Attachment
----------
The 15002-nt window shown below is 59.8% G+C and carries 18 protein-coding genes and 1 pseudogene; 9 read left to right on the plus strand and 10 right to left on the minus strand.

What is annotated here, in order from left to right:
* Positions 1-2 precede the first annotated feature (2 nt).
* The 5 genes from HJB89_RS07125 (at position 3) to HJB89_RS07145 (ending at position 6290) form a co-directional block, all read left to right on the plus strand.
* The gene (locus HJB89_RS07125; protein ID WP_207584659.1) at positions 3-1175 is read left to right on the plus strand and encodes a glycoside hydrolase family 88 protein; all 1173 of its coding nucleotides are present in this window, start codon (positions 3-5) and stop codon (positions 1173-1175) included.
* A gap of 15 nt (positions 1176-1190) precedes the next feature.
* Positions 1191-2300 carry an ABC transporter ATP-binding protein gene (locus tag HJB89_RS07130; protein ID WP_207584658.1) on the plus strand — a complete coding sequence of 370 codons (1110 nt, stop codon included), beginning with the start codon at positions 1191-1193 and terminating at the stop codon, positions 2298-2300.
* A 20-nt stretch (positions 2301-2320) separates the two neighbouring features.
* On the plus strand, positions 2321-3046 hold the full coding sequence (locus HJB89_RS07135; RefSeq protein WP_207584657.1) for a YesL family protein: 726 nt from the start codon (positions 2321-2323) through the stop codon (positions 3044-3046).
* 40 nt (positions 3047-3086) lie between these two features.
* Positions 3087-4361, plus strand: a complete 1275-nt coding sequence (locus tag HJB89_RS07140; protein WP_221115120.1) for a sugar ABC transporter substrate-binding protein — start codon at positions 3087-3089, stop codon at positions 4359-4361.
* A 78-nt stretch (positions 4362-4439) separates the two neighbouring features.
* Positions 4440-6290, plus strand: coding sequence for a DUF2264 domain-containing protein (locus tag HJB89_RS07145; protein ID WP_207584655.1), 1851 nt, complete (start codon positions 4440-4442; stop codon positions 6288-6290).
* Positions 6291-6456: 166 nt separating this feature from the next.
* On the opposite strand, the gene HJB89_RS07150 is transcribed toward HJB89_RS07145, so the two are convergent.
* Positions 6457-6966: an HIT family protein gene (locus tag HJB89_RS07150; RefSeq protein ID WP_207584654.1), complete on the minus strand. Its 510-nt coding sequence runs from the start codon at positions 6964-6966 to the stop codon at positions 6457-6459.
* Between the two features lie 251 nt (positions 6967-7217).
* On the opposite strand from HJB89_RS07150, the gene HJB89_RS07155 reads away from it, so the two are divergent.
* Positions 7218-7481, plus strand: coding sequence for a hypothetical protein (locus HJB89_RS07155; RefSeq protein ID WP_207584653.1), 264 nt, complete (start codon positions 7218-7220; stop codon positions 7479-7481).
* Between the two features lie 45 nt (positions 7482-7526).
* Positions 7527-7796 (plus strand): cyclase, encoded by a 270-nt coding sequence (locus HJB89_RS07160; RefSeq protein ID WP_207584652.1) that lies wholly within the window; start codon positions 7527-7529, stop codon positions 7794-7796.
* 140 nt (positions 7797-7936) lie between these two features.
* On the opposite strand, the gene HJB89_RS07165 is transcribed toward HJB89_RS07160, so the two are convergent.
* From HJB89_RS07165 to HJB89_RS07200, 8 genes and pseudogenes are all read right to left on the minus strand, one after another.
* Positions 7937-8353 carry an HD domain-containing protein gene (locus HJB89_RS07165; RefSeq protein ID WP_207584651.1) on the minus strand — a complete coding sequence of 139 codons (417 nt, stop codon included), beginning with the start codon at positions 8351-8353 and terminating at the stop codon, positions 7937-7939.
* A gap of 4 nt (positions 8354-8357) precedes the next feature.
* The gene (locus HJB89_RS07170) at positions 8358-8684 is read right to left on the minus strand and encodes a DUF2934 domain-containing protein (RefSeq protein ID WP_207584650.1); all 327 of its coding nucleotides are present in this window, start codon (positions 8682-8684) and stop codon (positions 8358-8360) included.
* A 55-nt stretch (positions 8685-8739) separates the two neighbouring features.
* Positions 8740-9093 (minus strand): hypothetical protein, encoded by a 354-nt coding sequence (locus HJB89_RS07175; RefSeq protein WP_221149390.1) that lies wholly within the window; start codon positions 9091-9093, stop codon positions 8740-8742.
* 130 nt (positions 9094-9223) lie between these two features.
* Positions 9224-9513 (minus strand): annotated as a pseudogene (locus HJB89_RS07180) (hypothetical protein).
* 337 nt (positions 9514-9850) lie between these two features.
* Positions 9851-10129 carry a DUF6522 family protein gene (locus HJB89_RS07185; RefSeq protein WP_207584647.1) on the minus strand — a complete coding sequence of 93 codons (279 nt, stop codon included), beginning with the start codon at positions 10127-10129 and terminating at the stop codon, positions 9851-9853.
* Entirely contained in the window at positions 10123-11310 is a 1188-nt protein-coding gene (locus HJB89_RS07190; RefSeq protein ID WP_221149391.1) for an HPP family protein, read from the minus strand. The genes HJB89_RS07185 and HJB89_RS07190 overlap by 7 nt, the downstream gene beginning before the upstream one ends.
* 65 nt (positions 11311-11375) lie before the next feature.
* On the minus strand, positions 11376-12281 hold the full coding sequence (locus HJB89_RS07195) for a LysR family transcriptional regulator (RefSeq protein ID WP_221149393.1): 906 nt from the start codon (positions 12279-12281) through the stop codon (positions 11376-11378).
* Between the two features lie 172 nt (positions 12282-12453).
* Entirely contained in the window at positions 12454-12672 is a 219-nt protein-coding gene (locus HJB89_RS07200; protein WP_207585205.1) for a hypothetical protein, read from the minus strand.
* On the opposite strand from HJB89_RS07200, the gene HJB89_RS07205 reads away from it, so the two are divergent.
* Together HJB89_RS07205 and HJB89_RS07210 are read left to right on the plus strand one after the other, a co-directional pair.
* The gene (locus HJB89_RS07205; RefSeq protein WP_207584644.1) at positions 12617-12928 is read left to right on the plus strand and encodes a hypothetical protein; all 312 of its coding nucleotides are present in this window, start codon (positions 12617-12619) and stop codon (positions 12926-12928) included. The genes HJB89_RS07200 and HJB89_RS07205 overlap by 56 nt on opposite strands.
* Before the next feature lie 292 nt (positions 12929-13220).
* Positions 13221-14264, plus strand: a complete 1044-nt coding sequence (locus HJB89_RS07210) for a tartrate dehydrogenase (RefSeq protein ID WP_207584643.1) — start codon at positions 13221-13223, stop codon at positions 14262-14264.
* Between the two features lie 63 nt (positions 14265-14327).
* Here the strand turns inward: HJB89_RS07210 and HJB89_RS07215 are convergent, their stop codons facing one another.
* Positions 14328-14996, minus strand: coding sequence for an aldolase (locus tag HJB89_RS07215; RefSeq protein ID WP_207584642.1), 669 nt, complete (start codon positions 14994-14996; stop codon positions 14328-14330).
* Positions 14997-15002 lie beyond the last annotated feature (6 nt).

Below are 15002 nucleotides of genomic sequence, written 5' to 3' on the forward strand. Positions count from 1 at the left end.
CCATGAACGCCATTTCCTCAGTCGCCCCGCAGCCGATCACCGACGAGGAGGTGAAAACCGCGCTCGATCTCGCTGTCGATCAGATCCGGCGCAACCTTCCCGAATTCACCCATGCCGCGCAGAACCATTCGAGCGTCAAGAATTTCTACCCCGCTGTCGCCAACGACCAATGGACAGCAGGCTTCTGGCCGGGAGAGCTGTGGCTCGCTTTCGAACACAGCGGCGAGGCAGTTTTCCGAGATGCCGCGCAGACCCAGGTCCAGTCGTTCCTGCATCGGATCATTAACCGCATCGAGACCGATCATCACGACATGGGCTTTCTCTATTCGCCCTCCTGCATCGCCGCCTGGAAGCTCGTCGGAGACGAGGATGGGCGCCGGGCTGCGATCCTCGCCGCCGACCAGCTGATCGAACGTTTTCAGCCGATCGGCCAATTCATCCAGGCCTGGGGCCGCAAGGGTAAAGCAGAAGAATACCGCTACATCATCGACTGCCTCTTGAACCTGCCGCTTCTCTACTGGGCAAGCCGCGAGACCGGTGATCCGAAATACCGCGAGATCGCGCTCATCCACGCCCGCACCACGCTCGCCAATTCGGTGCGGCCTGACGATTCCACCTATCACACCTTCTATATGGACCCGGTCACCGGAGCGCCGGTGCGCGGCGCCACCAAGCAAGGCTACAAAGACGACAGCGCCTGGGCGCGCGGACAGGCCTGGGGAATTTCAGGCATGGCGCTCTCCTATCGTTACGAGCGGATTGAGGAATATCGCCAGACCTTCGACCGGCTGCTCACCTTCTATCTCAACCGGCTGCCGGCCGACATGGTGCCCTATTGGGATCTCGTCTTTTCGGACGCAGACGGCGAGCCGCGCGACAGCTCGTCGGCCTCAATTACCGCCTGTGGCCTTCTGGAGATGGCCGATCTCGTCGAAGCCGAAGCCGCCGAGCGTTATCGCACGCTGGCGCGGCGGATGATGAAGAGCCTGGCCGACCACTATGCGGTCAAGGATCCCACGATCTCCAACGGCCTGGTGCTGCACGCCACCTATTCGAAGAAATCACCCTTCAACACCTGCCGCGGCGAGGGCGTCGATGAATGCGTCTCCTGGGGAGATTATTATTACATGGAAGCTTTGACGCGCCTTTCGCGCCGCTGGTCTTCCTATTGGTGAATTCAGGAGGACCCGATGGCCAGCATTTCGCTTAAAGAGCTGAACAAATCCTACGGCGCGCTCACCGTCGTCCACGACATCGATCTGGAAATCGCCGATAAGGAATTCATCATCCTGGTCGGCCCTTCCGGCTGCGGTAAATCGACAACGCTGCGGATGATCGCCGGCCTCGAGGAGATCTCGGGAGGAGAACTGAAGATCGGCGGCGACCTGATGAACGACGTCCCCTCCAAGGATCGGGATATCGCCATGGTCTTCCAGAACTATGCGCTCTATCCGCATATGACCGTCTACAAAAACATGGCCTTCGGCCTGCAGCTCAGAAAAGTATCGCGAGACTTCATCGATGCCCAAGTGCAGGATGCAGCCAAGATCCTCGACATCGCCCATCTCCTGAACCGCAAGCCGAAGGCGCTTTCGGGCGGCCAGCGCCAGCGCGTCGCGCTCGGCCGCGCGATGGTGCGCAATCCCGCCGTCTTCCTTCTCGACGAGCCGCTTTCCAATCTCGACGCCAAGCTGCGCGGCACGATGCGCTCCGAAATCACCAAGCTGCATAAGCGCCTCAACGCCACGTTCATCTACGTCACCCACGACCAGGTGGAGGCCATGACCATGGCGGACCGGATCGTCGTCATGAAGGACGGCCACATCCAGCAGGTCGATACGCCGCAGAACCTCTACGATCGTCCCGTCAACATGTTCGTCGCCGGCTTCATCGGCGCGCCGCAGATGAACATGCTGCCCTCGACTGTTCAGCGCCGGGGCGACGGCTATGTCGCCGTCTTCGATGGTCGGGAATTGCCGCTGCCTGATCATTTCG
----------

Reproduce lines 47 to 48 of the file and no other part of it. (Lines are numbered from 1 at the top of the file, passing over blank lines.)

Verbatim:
* Positions 14997-15002 lie beyond the last annotated feature (6 nt).

Below are 15002 nucleotides of genomic sequence, written 5' to 3' on the forward strand. Positions count from 1 at the left end.